The leadership versus management debate has mushroomed, infesting every corner of the business media. Sadly, the debate has devolved into a polarised view of leaders as empowering saints and managers as scheming narcissists. This is not only wrong, it is harmful.
Leadership and management are simply roles. Anyone in business who fills just one role and not the other will fail spectacularly. Not knowing when each role is appropriate will also stifle an executive’s career.
Role definitions are quite subjective. In this case it makes no sense to define the roles in a vacuum. A better route is to define the potential issues, then the role definitions will resolve themselves.
Most businesses are usually in one of two states. Most of the time they are business as usual. There might be change, but it is change at the margin and within the context of business as usual. Call this the normal state.
On occasion a business will face an inflection point, an opportunity or a challenge that needs to be met in a manner that is not normal for the business. This requires a change not only in mindset but in other facets including authority levels, risk tolerance and resource expenditure. Call this the change state.
The management role comes to the fore in the normal state. To be effective in this state, the manager aims to maximise efficiency and minimise risk. Efficiency is achieved by following well studied and approved policies and procedures. All stakeholders are well aware of their roles and responsibilities. Decision-making is collaborative.
In the change state there are usually two elements that dictate the appropriate response – a new situation in terms of the opportunity/threat, and a sense of urgency.
The new situation element of the opportunity or threat is an important differentiator: a new competitor in a crowded market can and should be dealt with within the context of business as usual. A disruptive competing technology is clearly a change state.
The time element is also worthy of explanation. There is a difference between urgent and a sense of urgency. A sole shopping mall in a city needs to have a sense of urgency at the time a competing mall is announced, not wait until the mall opens.
With this description of the change state, the definition of leadership is similar to that of entrepreneurship, discussed in detail in an earlier article. In summary, the main skill expected from a business leader in this situation is to manage unknown risks.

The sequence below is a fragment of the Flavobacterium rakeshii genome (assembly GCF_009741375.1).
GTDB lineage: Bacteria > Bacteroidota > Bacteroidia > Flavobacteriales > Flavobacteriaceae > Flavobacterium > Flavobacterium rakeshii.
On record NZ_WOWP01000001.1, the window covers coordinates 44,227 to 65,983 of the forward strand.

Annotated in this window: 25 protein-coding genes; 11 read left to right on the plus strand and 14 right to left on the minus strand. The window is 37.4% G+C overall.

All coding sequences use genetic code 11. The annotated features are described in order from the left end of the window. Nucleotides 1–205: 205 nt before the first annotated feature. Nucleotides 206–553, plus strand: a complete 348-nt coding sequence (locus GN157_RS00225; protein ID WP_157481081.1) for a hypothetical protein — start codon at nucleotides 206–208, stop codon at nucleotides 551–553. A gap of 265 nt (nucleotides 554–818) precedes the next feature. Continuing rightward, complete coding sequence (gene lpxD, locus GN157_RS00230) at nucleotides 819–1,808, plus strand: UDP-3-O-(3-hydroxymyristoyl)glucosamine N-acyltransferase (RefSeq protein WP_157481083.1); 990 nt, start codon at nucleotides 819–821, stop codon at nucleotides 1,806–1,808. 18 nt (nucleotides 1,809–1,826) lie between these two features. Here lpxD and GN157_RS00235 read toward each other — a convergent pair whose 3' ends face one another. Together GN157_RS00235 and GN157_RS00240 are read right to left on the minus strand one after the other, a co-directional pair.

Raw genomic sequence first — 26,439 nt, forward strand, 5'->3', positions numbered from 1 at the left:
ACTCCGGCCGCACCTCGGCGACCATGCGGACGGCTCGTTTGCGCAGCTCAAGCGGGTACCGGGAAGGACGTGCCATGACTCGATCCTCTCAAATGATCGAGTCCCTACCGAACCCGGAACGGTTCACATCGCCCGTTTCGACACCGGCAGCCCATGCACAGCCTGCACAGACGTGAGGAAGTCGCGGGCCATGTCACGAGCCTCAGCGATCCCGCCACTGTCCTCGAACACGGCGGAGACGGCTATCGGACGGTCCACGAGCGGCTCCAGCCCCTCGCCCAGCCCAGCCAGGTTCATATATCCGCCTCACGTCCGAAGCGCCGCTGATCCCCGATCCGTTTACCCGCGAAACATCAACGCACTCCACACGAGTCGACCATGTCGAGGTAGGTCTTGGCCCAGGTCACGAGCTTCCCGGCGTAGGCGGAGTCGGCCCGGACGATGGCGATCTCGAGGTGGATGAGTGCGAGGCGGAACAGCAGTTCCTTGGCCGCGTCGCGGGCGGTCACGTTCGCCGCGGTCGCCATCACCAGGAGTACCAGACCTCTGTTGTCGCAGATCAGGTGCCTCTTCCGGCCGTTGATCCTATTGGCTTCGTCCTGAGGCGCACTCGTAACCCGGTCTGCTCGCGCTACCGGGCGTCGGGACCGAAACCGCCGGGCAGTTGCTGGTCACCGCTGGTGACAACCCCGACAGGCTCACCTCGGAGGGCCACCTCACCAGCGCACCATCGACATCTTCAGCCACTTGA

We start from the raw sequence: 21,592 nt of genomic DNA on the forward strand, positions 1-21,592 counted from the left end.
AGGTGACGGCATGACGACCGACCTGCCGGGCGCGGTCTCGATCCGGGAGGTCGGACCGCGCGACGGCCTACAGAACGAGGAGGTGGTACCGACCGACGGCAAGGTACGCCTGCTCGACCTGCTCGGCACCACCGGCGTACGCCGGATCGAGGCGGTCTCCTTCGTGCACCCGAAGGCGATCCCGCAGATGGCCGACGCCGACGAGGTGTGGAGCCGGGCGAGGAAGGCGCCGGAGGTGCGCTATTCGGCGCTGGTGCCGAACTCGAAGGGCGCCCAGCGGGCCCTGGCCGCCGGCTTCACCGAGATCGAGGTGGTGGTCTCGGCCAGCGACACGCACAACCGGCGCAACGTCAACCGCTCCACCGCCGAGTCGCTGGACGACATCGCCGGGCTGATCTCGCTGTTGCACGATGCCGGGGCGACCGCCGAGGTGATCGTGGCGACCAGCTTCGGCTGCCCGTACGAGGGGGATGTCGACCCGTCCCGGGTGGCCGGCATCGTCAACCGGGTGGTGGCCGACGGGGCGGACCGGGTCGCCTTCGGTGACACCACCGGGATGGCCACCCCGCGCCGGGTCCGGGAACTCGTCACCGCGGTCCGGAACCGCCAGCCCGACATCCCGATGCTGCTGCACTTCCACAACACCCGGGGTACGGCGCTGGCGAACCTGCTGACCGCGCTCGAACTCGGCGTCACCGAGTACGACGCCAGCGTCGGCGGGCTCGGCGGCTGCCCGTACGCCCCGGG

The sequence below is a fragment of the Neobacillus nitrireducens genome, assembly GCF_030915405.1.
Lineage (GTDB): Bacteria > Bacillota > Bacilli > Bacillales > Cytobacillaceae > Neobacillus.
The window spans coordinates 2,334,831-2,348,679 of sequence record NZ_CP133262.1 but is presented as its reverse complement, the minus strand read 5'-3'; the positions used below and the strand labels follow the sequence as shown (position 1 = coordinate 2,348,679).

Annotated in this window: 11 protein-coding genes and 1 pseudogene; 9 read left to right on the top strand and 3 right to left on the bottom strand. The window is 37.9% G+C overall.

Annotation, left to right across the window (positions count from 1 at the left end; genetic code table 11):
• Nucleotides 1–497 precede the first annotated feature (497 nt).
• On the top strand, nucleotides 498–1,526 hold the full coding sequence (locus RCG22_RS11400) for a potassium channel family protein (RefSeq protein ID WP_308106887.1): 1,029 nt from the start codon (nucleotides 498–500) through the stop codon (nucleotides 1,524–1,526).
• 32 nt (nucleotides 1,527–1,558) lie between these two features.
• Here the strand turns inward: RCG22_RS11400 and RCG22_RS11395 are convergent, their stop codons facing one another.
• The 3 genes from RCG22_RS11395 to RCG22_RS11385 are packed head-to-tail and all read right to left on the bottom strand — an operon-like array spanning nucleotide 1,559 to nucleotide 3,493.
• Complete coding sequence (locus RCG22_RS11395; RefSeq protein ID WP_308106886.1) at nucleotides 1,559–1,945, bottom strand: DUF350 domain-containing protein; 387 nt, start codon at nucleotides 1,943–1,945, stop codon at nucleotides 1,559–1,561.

This does not mean that leaders manage risk and managers do not. On the contrary, in a normal business a manager will manage far more risk than a leader does in the change state. The difference is that the types of risk faced by the manager will be known and studied, with clear policies or at least guidelines outlining how to manage such risk.
On the other hand a leader enters the change state without clarity on what he is facing. When Nokia introduced a new phone, Samsung knew how to respond. When Apple deployed the iPhone, nobody understood the tsunami that was heading their way.
Another major misunderstanding is how leaders and managers deal with their employees. This idea that there are different styles and that there is a control or autocratic style that leaders or managers must use is plain wrong. There might be executives who treat their employees as lowly subordinates, but they will never retain quality employees.
Successful executives, regardless of the role that they are playing, know that they need to treat their employees well. Employees who believe that they are being treated well are the ones who will be team players when urgency trumps communication.
It is now clear that leadership and management are two different but important roles for an executive. What remains is understanding when to switch from one to the other. The mistake is nearly always with switching into leadership mode.
Too many executives think that leadership mode is what happens when things are not going their way and they need to become more forceful, even autocratic.
Leadership is about achieving goals that benefit the company and the stakeholders, not aiming for self-serving goals. Leadership is about taking measured risks, not abrogating one’s responsibilities. Leadership builds support over time, not enemies. Most of all, leaders know when to stop being leaders and start being managers again.
Sabah Al Binali is an active investor and entrepreneurial leader, with a track record of financing, building and growing companies in the Mena region. You can read more of his thoughts at al-binali.com.
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